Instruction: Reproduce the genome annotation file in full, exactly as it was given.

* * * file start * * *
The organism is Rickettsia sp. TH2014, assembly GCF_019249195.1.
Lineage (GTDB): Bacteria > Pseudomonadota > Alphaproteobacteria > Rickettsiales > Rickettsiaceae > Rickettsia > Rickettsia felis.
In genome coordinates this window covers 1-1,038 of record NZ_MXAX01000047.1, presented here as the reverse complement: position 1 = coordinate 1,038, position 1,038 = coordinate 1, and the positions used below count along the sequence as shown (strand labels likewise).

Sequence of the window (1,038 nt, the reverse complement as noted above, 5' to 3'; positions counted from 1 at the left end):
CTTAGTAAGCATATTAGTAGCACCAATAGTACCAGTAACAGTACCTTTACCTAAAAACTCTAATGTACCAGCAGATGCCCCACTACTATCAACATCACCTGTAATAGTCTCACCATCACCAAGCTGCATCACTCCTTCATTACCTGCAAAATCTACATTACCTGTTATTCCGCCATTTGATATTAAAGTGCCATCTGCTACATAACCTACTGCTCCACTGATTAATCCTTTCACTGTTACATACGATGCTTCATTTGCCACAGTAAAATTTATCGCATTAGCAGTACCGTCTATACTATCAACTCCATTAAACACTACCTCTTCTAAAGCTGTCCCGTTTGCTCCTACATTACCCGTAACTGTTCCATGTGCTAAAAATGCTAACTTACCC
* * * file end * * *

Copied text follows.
The organism is Rickettsia sp. TH2014, assembly GCF_019249195.1.
Lineage (GTDB): Bacteria > Pseudomonadota > Alphaproteobacteria > Rickettsiales > Rickettsiaceae > Rickettsia > Rickettsia felis.
In genome coordinates this window covers 1-1,038 of record NZ_MXAX01000047.1, presented here as the reverse complement: position 1 = coordinate 1,038, position 1,038 = coordinate 1, and the positions used below count along the sequence as shown (strand labels likewise).

Sequence of the window (1,038 nt, the reverse complement as noted above, 5' to 3'; positions counted from 1 at the left end):
CTTAGTAAGCATATTAGTAGCACCAATAGTACCAGTAACAGTACCTTTACCTAAAAACTCTAATGTACCAGCAGATGCCCCACTACTATCAACATCACCTGTAATAGTCTCACCATCACCAAGCTGCATCACTCCTTCATTACCTGCAAAATCTACATTACCTGTTATTCCGCCATTTGATATTAAAGTGCCATCTGCTACATAACCTACTGCTCCACTGATTAATCCTTTCACTGTTACATACGATGCTTCATTTGCCACAGTAAAATTTATCGCATTAGCAGTACCGTCTATACTATCAACTCCATTAAACACTACCTCTTCTAAAGCTGTCCCGTTTGCTCCTACATTACCCGTAACTGTTCCATGTGCTAAAAATGCTAACTTACCC